Pro-life group sues school for mandating 'trigger warnings'
A Cemetery of the Innocents display at Northern Kentucky University earlier this year.
A pro-life group filed a lawsuit Wednesday against Miami University of Ohio, claiming the school unconstitutionally required them to post trigger warnings before erecting a display on campus.
Students for Life of Miami University of Ohio, Hamilton regularly sets up its Cemetery of the Innocents display on the campus’ Central Quad, erecting small crosses to represent the number of lives lost to abortion since the passage of Roe v. Wade.
"The First Amendment...prohibits university officials from imposing trigger warnings that restrict what some students can say to spare the feelings of others."
But in October, when Students for Life President Ellen Wittman contacted the university to schedule the routine event, she was informed that this time, the group would have to post signs on campus beforehand notifying the community of the impending display.
A university official told Wittman she feared the display would cause “emotional trauma,” offering to meet with the group to discuss “less harmful” ways of expressing its views.
Students for Life, however, argued that the administration was presenting unnecessary obstacles to erecting the display in an effort to stymie controversy.
Since the incident, the Alliance Defending Freedom has sued the university on behalf of Students for Life, claiming school policy effectively allows the administration to place a “trigger warning” on the pro-life club.
“No university official has the authority to censor student speech simply because of how someone might respond to it,” ADF Legal Counsel Travis Barham said in a press release. “The First Amendment secures the freedom of all students to participate in the marketplace of ideas, and it prohibits university officials from imposing trigger warnings that restrict what some students can say to spare the feelings of others.”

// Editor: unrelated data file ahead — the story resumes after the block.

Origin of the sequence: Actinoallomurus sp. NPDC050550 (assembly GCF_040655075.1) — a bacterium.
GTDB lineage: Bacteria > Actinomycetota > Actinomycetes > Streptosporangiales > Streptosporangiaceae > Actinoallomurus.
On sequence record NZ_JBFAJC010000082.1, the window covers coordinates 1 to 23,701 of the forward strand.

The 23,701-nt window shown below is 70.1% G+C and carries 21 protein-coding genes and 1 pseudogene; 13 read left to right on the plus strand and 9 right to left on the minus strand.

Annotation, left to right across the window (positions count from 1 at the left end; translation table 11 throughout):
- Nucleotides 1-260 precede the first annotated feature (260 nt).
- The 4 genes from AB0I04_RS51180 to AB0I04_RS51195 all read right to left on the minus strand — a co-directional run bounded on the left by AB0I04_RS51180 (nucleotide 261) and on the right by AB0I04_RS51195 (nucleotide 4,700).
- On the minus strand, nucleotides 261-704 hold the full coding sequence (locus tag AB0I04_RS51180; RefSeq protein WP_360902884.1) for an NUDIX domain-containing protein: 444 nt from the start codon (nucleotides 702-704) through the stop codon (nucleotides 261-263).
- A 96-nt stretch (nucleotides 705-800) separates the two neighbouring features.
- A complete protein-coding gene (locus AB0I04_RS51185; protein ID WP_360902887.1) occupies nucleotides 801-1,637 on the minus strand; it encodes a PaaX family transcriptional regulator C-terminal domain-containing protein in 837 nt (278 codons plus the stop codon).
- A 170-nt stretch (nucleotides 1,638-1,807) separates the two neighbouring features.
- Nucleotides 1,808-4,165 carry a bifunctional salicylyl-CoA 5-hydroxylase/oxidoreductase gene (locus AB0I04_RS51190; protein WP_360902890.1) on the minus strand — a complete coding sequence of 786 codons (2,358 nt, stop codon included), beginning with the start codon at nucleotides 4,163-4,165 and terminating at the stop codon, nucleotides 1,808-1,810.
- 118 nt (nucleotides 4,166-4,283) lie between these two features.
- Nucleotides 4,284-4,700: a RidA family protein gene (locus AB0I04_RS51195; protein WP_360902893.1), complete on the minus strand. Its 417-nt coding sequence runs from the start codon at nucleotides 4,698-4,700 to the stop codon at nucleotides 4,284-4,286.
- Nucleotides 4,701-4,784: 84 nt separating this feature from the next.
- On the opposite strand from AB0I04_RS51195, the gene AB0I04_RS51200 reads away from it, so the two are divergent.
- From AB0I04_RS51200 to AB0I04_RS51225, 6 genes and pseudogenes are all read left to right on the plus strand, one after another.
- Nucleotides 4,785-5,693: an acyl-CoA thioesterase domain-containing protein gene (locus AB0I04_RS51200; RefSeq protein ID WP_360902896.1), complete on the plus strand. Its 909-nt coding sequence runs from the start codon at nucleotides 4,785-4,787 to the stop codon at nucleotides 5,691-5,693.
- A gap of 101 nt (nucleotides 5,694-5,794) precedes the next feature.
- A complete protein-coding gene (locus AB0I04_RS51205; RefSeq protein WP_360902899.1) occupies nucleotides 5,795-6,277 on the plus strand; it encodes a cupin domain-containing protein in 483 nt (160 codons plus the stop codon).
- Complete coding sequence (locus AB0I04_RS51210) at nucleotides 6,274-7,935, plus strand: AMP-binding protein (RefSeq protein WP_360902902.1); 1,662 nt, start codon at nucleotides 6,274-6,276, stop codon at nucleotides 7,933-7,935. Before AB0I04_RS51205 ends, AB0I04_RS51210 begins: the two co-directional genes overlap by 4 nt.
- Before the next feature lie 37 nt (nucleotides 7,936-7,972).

Similarly, ADF Senior Counsel Casey Mattox noted that “today’s university students will be tomorrow’s legislators, judges, university presidents, and votes,” and “that’s why it’s so important that public universities model the First Amendment values they are supposed to be teaching to students.”
“It should disturb everyone that Miami University of Ohio and many other universities are communicating to a generation that the Constitution doesn’t matter,” he added.
The lawsuit itself argues that the university’s authority allows administrators to “deny permits for any reason, including unconstitutional viewpoint discrimination, and to control the message students convey by imposing conditions on approving these permits.”
Director of University News and Communications Claire Wagner, however, told Campus Reform that the lawsuit is an “unfortunate misunderstanding,” but pledged that “if mistakes were made, they will be addressed.”
“All Miami University students and student organizations have First Amendment rights to free speech,” she confirmed. “As a result, the university does not approve or disapprove of any student organization’s display based on content or subject matter. Miami University does not require trigger warnings.”
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